If a spouse or family member has accused you of domestic assault in Missouri, you should understand the potential charges you face. State law establishes three levels of domestic assault charges with different criminal penalties for each.
Review the degrees of domestic assault in Missouri and the legal consequences for a conviction.
Third-degree domestic assault
This category is the least serious offense. Actions that constitute third-degree domestic assault include:
- Unreasonably keeping a family member from seeing other people
- Touching a family member in an offensive way
- Recklessly placing a family member in a life-threatening situation
- Causing a family member to fear serious physical injury or death
- Negligently causing injury to a family member with a weapon
- Recklessly causing or purposely trying to cause physical injury to a family member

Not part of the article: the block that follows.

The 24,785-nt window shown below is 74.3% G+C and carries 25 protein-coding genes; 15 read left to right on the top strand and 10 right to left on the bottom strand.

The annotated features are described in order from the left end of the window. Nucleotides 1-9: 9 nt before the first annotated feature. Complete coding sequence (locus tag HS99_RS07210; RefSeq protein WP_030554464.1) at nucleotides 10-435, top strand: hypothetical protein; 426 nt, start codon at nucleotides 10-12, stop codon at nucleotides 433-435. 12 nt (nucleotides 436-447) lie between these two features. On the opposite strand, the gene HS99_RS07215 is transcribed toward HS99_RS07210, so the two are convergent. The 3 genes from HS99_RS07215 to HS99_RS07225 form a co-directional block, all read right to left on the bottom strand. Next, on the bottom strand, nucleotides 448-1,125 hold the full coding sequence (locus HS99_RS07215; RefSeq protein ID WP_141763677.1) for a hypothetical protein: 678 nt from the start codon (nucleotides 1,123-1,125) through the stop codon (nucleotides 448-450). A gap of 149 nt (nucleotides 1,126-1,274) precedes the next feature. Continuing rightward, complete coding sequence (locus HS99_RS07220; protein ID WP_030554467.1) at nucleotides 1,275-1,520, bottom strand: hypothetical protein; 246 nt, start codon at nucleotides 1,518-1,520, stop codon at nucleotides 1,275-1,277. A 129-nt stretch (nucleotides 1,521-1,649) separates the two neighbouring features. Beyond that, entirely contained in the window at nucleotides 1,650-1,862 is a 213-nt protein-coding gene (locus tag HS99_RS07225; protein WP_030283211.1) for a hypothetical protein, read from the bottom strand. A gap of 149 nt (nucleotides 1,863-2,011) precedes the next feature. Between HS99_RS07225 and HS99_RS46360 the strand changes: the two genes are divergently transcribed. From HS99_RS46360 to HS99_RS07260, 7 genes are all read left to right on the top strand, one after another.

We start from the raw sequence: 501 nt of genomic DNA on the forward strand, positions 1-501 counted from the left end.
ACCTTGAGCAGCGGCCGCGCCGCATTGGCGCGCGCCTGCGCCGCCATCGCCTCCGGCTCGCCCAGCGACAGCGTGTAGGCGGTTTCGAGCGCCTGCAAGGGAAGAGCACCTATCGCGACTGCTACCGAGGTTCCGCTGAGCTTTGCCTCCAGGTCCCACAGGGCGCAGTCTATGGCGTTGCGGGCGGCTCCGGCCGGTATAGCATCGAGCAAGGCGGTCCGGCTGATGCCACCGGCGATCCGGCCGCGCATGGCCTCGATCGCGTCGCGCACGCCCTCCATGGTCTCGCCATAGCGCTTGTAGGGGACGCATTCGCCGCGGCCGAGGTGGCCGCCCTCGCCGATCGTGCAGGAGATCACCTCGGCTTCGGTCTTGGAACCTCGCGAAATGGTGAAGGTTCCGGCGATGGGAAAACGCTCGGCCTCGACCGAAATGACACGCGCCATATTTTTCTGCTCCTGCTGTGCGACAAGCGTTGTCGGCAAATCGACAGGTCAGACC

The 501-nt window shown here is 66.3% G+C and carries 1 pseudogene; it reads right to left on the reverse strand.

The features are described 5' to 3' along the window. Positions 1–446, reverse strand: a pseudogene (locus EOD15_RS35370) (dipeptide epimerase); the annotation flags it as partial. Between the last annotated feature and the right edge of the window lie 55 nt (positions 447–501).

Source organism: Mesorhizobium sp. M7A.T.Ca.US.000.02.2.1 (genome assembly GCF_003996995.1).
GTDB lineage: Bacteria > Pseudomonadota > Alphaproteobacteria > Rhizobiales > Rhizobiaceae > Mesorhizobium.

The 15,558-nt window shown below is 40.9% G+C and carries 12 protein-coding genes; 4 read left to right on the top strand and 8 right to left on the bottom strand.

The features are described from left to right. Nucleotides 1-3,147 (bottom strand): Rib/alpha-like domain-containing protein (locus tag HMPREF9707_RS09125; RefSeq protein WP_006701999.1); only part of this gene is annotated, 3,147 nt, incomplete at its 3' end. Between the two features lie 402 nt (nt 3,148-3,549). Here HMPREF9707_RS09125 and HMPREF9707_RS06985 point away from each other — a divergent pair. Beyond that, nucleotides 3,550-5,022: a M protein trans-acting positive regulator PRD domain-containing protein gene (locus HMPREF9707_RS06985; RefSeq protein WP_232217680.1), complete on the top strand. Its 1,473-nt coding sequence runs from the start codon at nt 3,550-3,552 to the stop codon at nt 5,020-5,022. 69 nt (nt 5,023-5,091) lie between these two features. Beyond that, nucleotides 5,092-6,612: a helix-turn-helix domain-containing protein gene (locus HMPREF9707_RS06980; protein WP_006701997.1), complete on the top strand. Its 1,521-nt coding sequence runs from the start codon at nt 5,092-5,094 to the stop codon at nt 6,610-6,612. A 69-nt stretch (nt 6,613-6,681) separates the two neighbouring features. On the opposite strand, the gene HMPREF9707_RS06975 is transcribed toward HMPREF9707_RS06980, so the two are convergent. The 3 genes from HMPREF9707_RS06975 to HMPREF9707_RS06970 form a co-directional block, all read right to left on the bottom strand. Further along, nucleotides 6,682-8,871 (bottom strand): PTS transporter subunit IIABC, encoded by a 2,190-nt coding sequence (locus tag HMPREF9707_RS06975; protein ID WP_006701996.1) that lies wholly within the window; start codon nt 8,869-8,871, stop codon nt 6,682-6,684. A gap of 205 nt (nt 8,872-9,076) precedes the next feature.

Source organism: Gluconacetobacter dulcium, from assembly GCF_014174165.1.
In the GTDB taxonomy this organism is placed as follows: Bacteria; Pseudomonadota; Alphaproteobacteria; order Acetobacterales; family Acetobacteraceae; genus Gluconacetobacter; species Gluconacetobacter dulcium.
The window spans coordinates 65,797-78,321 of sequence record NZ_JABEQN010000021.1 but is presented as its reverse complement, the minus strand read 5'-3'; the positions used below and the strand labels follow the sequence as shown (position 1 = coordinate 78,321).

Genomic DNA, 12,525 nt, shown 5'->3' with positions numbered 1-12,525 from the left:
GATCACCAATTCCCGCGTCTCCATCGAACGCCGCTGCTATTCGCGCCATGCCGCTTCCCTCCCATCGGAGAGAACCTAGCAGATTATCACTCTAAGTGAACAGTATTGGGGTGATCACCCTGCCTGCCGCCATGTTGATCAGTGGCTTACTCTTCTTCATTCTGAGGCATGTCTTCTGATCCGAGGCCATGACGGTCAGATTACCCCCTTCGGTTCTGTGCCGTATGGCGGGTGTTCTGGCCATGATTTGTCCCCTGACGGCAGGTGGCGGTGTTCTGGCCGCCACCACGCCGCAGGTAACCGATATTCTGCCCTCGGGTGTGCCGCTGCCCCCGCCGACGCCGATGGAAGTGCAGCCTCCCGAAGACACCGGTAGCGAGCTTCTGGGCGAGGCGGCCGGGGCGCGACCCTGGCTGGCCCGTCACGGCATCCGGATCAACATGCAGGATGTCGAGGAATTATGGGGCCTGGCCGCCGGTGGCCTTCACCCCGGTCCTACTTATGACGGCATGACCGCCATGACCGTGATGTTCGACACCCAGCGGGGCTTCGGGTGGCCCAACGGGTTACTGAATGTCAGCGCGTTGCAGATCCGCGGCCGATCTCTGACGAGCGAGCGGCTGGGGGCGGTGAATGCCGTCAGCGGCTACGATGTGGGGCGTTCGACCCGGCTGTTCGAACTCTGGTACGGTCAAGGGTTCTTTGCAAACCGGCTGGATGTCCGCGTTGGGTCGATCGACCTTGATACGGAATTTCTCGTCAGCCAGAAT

These crimes are misdemeanor offenses that carry up to a year in jail and a fine of up to $1,000.
Second-degree domestic assault
This category includes injuring a family member by strangulation or with a deadly weapon. An attempt to do so also results in second-degree domestic assault charges, which carry a fine of up to $5,000 and up to seven years in prison.
First-degree domestic assault
Missouri defines first-degree domestic assault as purposely causing the serious injury or death of a spouse or family member. For a serious injury, this charge is a Class B felony that carries five to 15 years in prison. Domestic assault resulting in murder is a Class A felony that can result in 10 to 30 years in prison. You can also receive Class A felony charges for a second first-degree offense involving a serious injury.
After a domestic violence accusation, you have the right to defend yourself in court. You can attempt to show that you did not commit the assault or that you acted in self-defense.